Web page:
The CL 15000 is a modular and flexible system. The system configuration can be adapted to the particular output requirement. Up to three layers can be processed at the same time. The system aligns and laminates the different layers together, referencing the print marks on the materials. The lamination is done with a cold laminating process. After the converting process, the RFID labels are wound again onto a reel or the RFID tickets are stacked into the output stacker.

Muhlbauer's label test line TL 15000 is designed for a fully automatic quality check of each single self-adhesive label to guarantee 100 percent output quality. The finished self-adhesive RFID labels are fed into the machine from a reel and transferred to the HF/UHF test module which determines the different read ranges of the labels. An optical print inspection system can be optionally integrated into the TL 15000.

[ILLUSTRATION OMITTED]

The label insertion line IL 15000 is designed for a fully automatic insertion of RFID inlays into already finished self-adhesive labels. The labels are fed into the machine from a reel and transferred to the process module. First, each single label is lifted off the liner and an RFID inlay is inserted underneath the sticky side of the label. After this process step, the label will be put back to the liner. At the end of the line, the labels are wound again on a reel.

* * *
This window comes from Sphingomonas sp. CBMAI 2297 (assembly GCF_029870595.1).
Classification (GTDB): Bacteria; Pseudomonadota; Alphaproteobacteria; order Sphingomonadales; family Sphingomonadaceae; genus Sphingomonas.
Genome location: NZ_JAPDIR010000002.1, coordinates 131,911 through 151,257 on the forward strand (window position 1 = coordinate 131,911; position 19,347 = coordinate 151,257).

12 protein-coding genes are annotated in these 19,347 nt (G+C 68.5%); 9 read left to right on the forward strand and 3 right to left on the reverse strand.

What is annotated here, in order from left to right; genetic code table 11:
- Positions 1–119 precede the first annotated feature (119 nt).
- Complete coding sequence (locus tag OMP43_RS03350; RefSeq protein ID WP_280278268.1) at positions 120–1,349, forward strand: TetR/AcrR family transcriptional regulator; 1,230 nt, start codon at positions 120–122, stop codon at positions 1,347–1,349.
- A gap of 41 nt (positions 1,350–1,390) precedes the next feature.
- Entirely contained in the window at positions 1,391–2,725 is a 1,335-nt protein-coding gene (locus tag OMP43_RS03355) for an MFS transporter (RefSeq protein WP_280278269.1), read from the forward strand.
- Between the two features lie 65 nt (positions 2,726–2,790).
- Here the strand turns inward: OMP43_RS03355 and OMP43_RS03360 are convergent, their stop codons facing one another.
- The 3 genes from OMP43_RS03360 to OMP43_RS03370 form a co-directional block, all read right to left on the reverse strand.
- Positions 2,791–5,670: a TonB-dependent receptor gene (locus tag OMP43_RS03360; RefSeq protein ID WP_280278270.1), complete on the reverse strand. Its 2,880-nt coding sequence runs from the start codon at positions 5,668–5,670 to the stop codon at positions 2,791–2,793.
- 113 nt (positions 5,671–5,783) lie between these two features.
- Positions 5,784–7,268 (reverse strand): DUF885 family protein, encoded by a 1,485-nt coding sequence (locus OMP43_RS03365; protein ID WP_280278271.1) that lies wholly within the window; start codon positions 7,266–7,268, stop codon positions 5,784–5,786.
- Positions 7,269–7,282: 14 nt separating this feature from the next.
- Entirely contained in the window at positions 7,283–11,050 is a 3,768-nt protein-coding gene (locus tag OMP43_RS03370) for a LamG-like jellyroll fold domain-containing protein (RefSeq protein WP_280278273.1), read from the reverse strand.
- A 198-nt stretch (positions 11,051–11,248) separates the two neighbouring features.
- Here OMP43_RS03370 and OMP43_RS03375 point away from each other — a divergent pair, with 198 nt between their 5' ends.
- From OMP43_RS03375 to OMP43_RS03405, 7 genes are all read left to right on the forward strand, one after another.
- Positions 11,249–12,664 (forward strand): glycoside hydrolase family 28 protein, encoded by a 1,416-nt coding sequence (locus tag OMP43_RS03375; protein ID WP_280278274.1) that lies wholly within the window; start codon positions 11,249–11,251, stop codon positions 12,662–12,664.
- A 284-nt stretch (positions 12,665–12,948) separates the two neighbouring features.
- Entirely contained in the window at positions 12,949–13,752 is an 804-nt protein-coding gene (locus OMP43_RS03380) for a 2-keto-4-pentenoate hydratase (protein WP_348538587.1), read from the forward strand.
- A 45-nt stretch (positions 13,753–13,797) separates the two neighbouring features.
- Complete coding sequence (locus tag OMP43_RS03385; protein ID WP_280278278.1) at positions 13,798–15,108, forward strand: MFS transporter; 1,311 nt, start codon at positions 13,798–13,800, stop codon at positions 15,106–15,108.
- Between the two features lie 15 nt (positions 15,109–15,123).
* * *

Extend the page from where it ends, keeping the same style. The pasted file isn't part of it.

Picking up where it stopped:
Mark Andy

Mark Andy has developed two options to produce RFID smart labels inline in a workflow designed by the company: basic and advanced. In the basic wet inlay insertion configuration, label facestock is printed inline flexographically, then delaminated from the release liner and routed to the Basic RFID module. A roll of inlays is mounted within the Basic RFID module and routed to the vacuum applicator and cut-off unit. The inlay liner is delaminated from the facestock and the inlay dispensed onto the back of the label with the adhesive side away from the label adhesive.

The inlay is advanced by the label applicator when a registration mark is detected. The inlay is secured to the back of the facestock with the label's adhesive. The label is left with continuous adhesive because the glue side of the inlay is still exposed. The facestock and liner webs are relaminated together. The label is diecut or converted and finished in either rolls or delivered on a conveyor.